Robert Blake's (search) handyman left town before the actor's wife was slain and had his girlfriend get his possessions out of his apartment afterward because he feared police would seize them, the girlfriend testified Wednesday in Blake's murder trial.

Lisa Johnson (search), who has since broken up with Earle Caldwell, said he didn't want her around when he returned and inspected the items at her residence.

"He said this was his and Robert's business and not mine," Johnson said.

Caldwell was originally charged with conspiring with Blake in the May 2001 shooting death of Bonny Lee Bakley (search), but the charges were dismissed after a preliminary hearing failed to produce enough evidence to bring him to trial.

Blake is charged with killing Bakley, whom he married after discovering he had fathered her child.

The 71-year-old actor says he left Bakley, 44, in a car while he retrieved a gun he had left at a restaurant where they had just dined, and that she was mortally wounded when he returned.

Caldwell has said he would invoke his Fifth Amendment protection against self-incrimination if called as a witness at Blake's trial.

Johnson said Caldwell called her a week before Bakley was killed, saying he had to go to San Francisco and that she couldn't ask any questions.

"He was very stern and it was very sudden," she testified. "He sounded very mysterious."

She said Caldwell called her the day after Bakley was slain.

"He wanted me to go to his apartment and remove his computer, all of the paperwork on his desk, notes on a bulletin board and some sweat shirts," she testified. "He was afraid police would serve search warrants and he would lose his possessions."

Johnson also testified that Caldwell once told her he was going to Arkansas at Blake's request to plant drugs on Bakley, but that he later said the effort had been unsuccessful. Prosecutors allege Blake wanted to keep his baby, Rosie, from Bakley, who had a criminal record and was on probation in Arkansas.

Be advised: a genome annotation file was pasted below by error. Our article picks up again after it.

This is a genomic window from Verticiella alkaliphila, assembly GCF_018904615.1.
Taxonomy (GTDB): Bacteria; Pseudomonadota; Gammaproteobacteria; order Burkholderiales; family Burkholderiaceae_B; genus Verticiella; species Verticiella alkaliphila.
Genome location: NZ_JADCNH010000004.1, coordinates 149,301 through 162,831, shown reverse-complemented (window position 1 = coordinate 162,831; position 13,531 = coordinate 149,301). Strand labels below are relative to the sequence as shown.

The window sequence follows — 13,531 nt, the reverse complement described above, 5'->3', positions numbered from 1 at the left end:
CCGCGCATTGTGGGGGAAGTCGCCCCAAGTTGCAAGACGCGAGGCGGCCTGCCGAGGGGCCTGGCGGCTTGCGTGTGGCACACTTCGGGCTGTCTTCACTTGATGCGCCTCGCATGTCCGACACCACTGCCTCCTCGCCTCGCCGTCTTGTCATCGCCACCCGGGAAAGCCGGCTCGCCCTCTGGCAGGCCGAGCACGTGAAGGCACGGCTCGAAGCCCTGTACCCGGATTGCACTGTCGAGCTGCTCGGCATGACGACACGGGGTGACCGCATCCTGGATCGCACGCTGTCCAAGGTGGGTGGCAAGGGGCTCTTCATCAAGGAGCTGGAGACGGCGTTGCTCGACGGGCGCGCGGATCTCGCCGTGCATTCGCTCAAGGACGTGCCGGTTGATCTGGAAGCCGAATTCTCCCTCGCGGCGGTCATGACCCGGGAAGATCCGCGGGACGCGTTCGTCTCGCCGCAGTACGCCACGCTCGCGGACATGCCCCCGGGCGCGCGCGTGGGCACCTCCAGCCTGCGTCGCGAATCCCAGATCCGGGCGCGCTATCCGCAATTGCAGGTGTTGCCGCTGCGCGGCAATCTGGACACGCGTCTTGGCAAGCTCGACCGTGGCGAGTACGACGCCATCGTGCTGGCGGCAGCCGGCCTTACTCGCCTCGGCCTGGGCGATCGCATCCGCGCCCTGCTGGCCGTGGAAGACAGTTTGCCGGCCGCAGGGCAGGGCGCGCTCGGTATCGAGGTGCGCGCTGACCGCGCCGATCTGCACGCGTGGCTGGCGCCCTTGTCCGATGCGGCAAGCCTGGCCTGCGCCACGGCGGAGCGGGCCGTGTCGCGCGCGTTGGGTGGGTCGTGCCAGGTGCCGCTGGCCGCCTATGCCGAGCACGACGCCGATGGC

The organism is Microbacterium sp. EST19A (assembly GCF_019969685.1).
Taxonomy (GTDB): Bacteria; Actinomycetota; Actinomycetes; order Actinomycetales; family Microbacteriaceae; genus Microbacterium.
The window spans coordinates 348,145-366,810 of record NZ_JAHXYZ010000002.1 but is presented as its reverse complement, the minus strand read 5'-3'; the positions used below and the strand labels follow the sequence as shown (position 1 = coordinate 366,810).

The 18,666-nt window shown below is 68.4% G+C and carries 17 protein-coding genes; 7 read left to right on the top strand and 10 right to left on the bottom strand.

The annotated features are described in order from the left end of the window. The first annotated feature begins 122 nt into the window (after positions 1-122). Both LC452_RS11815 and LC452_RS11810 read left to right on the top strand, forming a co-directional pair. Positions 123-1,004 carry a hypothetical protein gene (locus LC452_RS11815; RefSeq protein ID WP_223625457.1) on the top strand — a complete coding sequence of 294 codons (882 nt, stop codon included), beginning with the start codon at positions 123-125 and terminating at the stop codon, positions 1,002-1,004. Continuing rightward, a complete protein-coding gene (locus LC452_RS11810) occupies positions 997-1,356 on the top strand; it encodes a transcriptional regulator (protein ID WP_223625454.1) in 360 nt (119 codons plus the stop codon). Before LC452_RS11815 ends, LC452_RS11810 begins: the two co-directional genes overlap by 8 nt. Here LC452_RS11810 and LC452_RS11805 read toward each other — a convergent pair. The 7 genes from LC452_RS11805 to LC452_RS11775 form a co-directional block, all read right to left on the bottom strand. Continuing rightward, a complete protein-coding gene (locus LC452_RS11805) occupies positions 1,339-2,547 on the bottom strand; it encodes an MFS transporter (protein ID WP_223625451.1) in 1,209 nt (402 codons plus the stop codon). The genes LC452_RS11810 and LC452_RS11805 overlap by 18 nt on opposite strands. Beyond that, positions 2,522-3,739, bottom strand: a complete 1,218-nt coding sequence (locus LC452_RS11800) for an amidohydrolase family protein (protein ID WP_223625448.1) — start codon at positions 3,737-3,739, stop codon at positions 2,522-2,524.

Prosecutors also asked Johnson to identify Caldwell's handwriting. They are trying to admit as evidence a list found in his Jeep that includes such items as pool acid and a sledge hammer. Authorities have called it a shopping list for murder, but defense lawyers say it's a normal list of things a handyman would buy.

Also testifying Wednesday was a retired stuntman who said he gave Blake the phone numbers of two stuntmen who have said Blake solicited them separately to kill his wife.

But Roy "Snuffy" Harrison said he had no memory of setting up meetings for Blake with the two men, as he is quoted as saying in a transcript of a police interview.

"I've had these surgeries and I don't remember a lot," Harrison said. He underwent quintuple heart bypass surgery and a heart valve replacement shortly after he was first interviewed by police in 2001.

After examining the transcript of the police interview, he said, "I don't remember it. I was goofier than a beach ball then because of the drugs for my heart."

When prosecutor Shellie Samuels showed him a note with one of the phone numbers and the time for a meeting at a restaurant, Harrison said it looked like his handwriting but he didn't remember it.

On cross-examination, Harrison said Blake never told him he wanted to hurt his wife and never asked him to find someone who could help him hurt Bakley.

The stuntmen who have said Blake solicited them to kill Bakley, Ronald "Duffy" Hambleton and Gary "Wiz Kid" McLarty, are expected to testify next week.